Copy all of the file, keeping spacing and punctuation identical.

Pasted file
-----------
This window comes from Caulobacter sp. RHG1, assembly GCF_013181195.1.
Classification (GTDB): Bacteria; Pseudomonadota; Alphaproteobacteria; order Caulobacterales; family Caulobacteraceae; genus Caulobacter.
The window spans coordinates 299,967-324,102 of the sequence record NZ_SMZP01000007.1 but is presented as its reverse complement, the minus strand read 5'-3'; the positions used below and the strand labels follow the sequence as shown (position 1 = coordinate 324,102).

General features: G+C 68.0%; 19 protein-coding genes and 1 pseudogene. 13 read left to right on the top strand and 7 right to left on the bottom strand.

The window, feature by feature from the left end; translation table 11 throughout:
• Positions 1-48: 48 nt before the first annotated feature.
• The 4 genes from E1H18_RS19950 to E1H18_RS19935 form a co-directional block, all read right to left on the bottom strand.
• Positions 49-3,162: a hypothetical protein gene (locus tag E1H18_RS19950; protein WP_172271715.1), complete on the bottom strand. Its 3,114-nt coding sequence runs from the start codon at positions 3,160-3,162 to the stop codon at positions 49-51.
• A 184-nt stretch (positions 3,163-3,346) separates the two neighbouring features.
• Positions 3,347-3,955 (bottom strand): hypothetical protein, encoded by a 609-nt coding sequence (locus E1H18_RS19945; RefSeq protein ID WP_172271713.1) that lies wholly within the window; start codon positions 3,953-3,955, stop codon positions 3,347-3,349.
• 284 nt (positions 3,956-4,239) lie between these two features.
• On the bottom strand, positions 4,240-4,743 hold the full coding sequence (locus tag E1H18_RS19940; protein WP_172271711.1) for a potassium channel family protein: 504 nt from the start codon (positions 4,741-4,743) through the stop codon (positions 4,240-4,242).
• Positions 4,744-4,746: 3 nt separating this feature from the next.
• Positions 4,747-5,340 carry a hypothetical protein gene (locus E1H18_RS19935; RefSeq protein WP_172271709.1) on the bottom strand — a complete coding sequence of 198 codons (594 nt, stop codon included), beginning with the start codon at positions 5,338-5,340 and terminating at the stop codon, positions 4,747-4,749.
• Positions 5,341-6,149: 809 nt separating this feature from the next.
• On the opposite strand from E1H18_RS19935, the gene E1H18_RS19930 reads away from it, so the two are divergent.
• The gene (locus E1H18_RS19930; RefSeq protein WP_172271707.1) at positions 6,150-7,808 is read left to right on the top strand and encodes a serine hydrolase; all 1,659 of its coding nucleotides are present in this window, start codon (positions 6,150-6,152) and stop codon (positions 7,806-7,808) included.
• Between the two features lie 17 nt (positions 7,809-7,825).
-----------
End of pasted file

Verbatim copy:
This window comes from Caulobacter sp. RHG1, assembly GCF_013181195.1.
Classification (GTDB): Bacteria; Pseudomonadota; Alphaproteobacteria; order Caulobacterales; family Caulobacteraceae; genus Caulobacter.
The window spans coordinates 299,967-324,102 of the sequence record NZ_SMZP01000007.1 but is presented as its reverse complement, the minus strand read 5'-3'; the positions used below and the strand labels follow the sequence as shown (position 1 = coordinate 324,102).

General features: G+C 68.0%; 19 protein-coding genes and 1 pseudogene. 13 read left to right on the top strand and 7 right to left on the bottom strand.

The window, feature by feature from the left end; translation table 11 throughout:
• Positions 1-48: 48 nt before the first annotated feature.
• The 4 genes from E1H18_RS19950 to E1H18_RS19935 form a co-directional block, all read right to left on the bottom strand.
• Positions 49-3,162: a hypothetical protein gene (locus tag E1H18_RS19950; protein WP_172271715.1), complete on the bottom strand. Its 3,114-nt coding sequence runs from the start codon at positions 3,160-3,162 to the stop codon at positions 49-51.
• A 184-nt stretch (positions 3,163-3,346) separates the two neighbouring features.
• Positions 3,347-3,955 (bottom strand): hypothetical protein, encoded by a 609-nt coding sequence (locus E1H18_RS19945; RefSeq protein ID WP_172271713.1) that lies wholly within the window; start codon positions 3,953-3,955, stop codon positions 3,347-3,349.
• 284 nt (positions 3,956-4,239) lie between these two features.
• On the bottom strand, positions 4,240-4,743 hold the full coding sequence (locus tag E1H18_RS19940; protein WP_172271711.1) for a potassium channel family protein: 504 nt from the start codon (positions 4,741-4,743) through the stop codon (positions 4,240-4,242).
• Positions 4,744-4,746: 3 nt separating this feature from the next.
• Positions 4,747-5,340 carry a hypothetical protein gene (locus E1H18_RS19935; RefSeq protein WP_172271709.1) on the bottom strand — a complete coding sequence of 198 codons (594 nt, stop codon included), beginning with the start codon at positions 5,338-5,340 and terminating at the stop codon, positions 4,747-4,749.
• Positions 5,341-6,149: 809 nt separating this feature from the next.
• On the opposite strand from E1H18_RS19935, the gene E1H18_RS19930 reads away from it, so the two are divergent.
• The gene (locus E1H18_RS19930; RefSeq protein WP_172271707.1) at positions 6,150-7,808 is read left to right on the top strand and encodes a serine hydrolase; all 1,659 of its coding nucleotides are present in this window, start codon (positions 6,150-6,152) and stop codon (positions 7,806-7,808) included.
• Between the two features lie 17 nt (positions 7,809-7,825).